# Draw this shape without picking up your pen

For many years, while in a meeting or in a moment of free time, I have tried to draw this shape without picking up my pen or drawing over the same two points twice.

At best I would get 1 line away, but never completed the shape.

I wanted to know if it was even possible. So I wrote some python code to try every possible combination.

But, the code is below.

```#!/usr/bin/env python3

import copy
import sys

lines = {
1:[2,3],
2:[1,3,4,6,7],
3:[1,2,5,6,7],
4:[2,5,6,7],
5:[3,7],
6:[2,3,4,7,8],
7:[2,3,5,6,8],
8:[6,7]
}

def check(cstate):
for offset in lines:
if sorted(lines[offset]) != sorted(cstate[offset]):
return
print("Solution!")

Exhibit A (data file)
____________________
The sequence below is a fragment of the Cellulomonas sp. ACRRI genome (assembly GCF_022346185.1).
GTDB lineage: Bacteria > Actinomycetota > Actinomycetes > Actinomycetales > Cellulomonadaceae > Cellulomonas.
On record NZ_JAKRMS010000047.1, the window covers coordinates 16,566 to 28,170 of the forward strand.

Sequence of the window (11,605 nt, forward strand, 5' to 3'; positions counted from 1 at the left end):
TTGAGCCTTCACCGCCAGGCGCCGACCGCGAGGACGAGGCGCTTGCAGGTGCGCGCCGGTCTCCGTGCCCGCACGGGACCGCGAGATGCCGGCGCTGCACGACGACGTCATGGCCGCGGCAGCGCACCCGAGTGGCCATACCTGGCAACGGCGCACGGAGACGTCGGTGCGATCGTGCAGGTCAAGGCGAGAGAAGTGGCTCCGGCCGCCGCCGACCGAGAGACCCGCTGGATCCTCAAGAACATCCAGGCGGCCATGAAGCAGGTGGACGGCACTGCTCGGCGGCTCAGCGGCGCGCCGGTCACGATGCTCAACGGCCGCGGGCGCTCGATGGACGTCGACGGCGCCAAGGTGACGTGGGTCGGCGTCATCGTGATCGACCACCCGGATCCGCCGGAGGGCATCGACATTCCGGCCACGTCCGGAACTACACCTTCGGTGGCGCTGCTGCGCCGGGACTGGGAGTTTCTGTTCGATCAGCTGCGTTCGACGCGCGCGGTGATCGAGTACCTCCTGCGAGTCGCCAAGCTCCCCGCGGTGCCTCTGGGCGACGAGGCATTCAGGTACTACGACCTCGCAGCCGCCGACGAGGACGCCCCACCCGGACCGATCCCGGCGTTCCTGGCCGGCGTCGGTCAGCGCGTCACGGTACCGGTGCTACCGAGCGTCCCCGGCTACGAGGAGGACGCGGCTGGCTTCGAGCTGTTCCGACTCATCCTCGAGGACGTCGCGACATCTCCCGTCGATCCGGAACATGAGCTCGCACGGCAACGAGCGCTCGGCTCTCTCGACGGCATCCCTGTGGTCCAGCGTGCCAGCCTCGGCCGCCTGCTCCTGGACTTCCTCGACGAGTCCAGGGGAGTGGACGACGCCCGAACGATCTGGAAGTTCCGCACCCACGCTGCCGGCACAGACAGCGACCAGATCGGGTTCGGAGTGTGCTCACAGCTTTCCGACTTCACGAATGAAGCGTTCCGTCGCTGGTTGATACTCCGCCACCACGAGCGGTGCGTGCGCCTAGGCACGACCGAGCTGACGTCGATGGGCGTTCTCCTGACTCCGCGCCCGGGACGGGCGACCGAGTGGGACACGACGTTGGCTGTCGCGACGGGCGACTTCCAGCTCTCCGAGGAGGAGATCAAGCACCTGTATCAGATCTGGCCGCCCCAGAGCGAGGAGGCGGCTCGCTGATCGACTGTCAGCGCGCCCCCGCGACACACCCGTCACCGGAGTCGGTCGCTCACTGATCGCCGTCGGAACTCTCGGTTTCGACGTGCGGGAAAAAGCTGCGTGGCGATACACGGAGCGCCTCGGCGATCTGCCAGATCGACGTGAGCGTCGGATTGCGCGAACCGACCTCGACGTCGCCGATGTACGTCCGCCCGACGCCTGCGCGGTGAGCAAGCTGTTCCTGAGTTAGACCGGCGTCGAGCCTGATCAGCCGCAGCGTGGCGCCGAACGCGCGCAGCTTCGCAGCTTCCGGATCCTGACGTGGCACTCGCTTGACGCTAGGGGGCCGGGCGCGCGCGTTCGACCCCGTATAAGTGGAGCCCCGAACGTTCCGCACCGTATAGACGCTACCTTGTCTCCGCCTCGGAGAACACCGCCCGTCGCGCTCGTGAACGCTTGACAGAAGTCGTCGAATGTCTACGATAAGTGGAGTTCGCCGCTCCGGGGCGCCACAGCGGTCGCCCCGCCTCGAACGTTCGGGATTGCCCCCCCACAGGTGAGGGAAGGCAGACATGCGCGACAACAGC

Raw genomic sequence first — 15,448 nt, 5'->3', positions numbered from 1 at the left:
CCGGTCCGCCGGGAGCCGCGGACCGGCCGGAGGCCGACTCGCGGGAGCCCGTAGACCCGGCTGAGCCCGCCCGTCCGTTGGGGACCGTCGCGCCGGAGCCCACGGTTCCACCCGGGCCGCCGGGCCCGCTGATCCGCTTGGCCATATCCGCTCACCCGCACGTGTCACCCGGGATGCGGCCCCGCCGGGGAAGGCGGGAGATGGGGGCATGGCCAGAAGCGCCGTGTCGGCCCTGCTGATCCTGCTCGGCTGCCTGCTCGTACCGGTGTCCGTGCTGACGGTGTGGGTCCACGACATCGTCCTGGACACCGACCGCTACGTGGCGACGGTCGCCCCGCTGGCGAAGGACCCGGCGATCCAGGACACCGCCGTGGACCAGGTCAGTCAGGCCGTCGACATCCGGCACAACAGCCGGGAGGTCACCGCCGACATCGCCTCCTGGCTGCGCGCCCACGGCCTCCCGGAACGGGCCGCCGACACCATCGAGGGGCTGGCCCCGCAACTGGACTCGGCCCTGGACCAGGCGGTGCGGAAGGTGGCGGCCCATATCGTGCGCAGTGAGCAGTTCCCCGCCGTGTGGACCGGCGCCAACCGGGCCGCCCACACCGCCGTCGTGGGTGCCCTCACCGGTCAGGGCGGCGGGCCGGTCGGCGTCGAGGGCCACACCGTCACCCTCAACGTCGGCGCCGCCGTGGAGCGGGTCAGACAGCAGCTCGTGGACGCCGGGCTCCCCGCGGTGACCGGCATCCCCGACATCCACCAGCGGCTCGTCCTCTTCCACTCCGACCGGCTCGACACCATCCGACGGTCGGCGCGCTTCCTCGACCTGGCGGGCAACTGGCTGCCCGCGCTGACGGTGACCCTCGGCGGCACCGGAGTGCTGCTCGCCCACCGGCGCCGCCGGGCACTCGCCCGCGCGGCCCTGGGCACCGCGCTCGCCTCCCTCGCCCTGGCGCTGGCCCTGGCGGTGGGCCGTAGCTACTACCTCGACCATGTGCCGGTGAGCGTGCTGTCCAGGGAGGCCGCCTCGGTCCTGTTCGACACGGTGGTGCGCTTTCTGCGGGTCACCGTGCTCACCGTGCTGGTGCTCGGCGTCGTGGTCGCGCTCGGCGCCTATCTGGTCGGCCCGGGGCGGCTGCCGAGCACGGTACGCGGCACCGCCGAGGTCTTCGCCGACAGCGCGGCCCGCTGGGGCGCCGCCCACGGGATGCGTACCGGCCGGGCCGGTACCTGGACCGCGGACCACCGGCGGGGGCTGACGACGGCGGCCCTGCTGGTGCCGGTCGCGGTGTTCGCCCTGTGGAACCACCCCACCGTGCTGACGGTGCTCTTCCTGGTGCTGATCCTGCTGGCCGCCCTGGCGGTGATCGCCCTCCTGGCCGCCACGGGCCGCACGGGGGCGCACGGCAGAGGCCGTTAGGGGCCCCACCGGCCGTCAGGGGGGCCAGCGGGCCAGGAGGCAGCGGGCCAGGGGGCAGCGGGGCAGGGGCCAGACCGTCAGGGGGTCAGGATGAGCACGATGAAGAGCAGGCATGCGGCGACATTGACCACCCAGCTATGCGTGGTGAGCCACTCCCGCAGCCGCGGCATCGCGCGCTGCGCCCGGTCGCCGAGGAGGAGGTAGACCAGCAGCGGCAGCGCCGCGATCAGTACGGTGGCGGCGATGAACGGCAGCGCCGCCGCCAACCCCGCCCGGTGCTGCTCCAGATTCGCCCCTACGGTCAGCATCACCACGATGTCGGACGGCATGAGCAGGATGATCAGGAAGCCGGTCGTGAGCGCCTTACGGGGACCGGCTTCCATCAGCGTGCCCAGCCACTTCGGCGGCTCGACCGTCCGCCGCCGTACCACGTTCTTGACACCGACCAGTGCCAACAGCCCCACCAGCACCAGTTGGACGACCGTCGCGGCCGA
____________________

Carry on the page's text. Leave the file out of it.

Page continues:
sys.exit()

def iteration(clocation, cstate):

if len(cstate) == 8:
check(cstate)

for ilocation in lines[clocation]:
nstate = copy.deepcopy(cstate)
y = nstate.get(clocation, [])
x = nstate.get(ilocation, [])

if ilocation in y:
continue

y = y + [ilocation]
x = x + [clocation]

nstate[clocation] = y
nstate[ilocation] = x
iteration(ilocation, nstate)

iteration(1, {})
iteration(2, {})```

The lines list is an abstraction of the possible points in the shape and where they can connect to. Point 1 is the top point, 2 and 3 are the top corners of the square, 4 and 5 are the far left and right points of the triangle, etc.

Starting at points 1 and 2. Point 1 is functionally the same as points 4, 5 and 8, while point 2 is the same as 2, 3, 6 and 7. No need for unnecessary iterations. Give its current location, the code recursively builds lines to all possible connection points. If no points are available, it just returns.

It breaks when all possible links are met, as seen by the check function. This is done by checking if every point is touched at least one, and then iterating through all points to see if that point is connected to every possible other line.

Turns out it is not possible.

Sucks.